Shell Bay to Lower Largo

After yesterday’s walk through Tentsmuir Forest we feel like seeing the sea as we walk. I am not normally keen on coastal walks because of the potential for cliffs. But the coast in this area is not too high so I am not concerned when Lynnie suggests a walk from Shell Bay to Lower Largo.

We park to the east of Shell Bay in a public car park near the entrance to the caravan park at Kincraig Dean. Our walk starts by walking through the caravan park before heading down to Shell Bay, but the tide is in on this small bay and there are families dotted about so we decide to continue inland.


The coastal path cuts the corner of Ruddons Point, from here the three oil rigs in the Forth Estuary dominate the skyline to the south.


Following the path around the point we soon pick up the coastal path again and follow this across Cocklemill Burn onto Largo Bay. As we enter Largo Bay the tide is beginning to recede and the dogs are keen to get onto the sand for a run about. It would be a pity to spoil their day and they are soon excitedly chasing tennis balls.


This is another beach that we have all to ourselves. It is also covered in treasure for Lynnie. Over the years Lynnie has acquired an amazing collection of treasure from beaches. It might be an unusual stone or a perfect shell, but we rarely leave a beach without something being purloined for her collection.

This is another cracking expanse of sand, broken up by the occasional rocky stretch. In the far distance we can see the Lomond Hills.


Near Viewforth we leave the beach to follow the coastal path into Lower Largo.

Entering Lower Largo we spot a statue on the wall, the plaque reads “In memory of Alexander Selkirk, Mariner, the original of Robinson Crusoe who lived on the island of Juan Fernandez in complete solitude for four years and four months. He died 1723, Lieutenant of HMS Weymouth aged 47 years. This statue is erected by David Gillies, net manufacturer, on the site of the cottage in which Selkirk was born”.



Further on down the lane we pass an interesting totem pole. This has been created by artist Alan Faulds, and it sits in his garden overlooking the Firth of Forth. Apparently it is called Malagan, it is striking.


We wander down to Lower Largo harbour, an old port occupied by a couple of fishing boats.


Whilst I sit and look at the view Lynnie wanders off to the local shop for an ice cream, it has been a while since her last one, as she returns I can see that this latest acquisition meets with her approval.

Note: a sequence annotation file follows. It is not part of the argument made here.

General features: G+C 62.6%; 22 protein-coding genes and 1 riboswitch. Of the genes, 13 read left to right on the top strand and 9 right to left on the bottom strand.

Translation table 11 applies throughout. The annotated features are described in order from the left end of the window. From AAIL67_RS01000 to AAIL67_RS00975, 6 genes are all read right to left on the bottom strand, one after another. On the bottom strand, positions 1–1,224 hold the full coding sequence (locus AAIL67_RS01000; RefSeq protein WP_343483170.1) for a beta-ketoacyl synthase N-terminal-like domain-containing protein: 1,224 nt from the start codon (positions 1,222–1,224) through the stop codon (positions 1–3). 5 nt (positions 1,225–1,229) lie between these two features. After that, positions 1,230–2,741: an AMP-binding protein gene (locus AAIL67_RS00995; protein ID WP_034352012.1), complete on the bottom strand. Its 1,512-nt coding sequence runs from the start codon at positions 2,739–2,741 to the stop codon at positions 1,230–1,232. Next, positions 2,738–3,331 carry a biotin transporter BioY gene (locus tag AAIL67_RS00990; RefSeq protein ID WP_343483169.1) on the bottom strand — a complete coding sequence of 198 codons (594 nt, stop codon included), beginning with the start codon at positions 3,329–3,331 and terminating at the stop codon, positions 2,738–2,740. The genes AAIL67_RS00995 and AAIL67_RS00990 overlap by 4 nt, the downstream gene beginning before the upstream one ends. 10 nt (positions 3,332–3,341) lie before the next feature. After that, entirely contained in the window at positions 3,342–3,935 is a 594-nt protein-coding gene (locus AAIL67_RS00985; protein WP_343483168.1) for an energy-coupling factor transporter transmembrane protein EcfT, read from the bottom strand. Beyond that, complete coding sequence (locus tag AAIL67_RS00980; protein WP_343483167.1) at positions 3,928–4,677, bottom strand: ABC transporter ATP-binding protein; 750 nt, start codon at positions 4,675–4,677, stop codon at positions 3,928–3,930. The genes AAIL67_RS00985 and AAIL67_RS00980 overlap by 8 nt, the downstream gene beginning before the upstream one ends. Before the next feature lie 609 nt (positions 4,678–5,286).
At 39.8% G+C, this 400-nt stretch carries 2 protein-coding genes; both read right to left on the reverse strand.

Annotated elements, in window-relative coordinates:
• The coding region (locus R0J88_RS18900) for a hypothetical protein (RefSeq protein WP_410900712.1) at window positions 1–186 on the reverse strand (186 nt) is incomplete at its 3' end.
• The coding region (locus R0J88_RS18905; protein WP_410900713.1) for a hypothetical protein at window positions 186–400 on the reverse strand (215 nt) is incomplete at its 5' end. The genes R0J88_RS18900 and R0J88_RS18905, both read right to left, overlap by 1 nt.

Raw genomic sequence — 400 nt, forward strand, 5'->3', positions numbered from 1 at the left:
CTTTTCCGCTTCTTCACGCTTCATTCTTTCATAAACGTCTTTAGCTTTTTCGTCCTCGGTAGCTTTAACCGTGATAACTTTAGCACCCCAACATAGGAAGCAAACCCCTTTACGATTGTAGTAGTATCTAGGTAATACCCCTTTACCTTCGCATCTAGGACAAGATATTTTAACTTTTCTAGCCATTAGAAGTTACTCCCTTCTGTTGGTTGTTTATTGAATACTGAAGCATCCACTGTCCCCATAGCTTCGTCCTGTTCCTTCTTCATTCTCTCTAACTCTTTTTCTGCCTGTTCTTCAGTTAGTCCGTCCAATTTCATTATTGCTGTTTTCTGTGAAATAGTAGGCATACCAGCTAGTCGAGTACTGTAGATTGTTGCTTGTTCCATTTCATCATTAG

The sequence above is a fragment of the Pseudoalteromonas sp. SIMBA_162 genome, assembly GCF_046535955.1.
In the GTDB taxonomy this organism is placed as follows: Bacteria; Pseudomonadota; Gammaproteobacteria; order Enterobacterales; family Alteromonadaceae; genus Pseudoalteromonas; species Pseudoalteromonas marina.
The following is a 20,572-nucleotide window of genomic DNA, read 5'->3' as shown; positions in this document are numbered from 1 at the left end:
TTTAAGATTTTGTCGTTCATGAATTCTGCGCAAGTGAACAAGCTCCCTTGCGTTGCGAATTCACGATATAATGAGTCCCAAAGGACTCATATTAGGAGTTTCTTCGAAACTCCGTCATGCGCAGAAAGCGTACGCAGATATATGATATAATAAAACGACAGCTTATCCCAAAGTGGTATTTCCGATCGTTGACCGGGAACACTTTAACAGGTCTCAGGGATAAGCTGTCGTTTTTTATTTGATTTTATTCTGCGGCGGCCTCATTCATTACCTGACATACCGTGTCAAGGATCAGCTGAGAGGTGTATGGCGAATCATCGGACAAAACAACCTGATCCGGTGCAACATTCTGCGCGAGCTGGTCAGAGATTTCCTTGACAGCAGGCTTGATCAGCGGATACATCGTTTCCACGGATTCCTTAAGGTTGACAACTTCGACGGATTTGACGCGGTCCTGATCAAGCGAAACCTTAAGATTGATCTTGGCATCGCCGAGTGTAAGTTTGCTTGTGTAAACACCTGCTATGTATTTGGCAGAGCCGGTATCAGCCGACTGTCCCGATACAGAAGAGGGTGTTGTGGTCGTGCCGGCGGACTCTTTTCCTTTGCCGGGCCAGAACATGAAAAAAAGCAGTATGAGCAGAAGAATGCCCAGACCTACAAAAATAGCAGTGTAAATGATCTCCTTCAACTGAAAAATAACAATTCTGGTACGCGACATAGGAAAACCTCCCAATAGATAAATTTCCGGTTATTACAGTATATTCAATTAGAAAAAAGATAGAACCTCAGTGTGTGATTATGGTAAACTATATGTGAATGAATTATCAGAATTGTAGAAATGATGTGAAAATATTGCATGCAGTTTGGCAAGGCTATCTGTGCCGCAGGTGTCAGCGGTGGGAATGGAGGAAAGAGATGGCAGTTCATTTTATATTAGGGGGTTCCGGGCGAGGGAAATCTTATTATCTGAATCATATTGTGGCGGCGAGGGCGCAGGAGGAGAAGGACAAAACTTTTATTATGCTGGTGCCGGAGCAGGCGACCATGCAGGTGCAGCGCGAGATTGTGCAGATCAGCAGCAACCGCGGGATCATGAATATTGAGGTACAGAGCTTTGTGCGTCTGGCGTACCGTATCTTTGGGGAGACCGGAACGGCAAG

Behind the harbour is the old railway viaduct. The line here was closed in the 1960’s, another victim of Beeching’s cuts. In its heyday the line transported folk here to enjoy the wonderful beach.


Our return route is a case of retracing our steps along the coastal path and beach back to the car park. As we leave Lower Largo we pass a gateway with an inscription of the Cardy Works and the footpath passes below Cardy House.

Apparently Cardy House was built by Jack Gillies a 19th century entrepreneur who was born in the village. After making a fortune abroad he returned to Lower Largo and set up a Net Making Factory to provide employment for the people of Largo.

Jack Gillies was a direct descendant of Alexander Selkirk and in the mid 1850’s the single storey thatched fishermans cottages (where Selkirk was born) were replaced by the present terrace row of houses built for the Net Factory employees.  It was his son David who placed the Robinson Crusoe statue here to commemorate Selkirk.


Out of Lower Largo we follow the line of the disused railway line, after Dumbarnie Links we return to the beach so that the dogs can play. Our little wander has covered just over eight miles, although the boys must have covered twice that distance running around on the beach. They will certainly sleep well tonight!

Screen Shot 2016-06-21 at 09.12.03

2nd June 2016

[To follow this walk you will need Ordnance Survey Explorer Map 370 – Glenrothes North, Falkland & Lomond Hills]

© Two Dogs and an Awning (2016)

Leave a Reply

Your email address will not be published. Required fields are marked *

This site uses Akismet to reduce spam. Learn how your comment data is processed.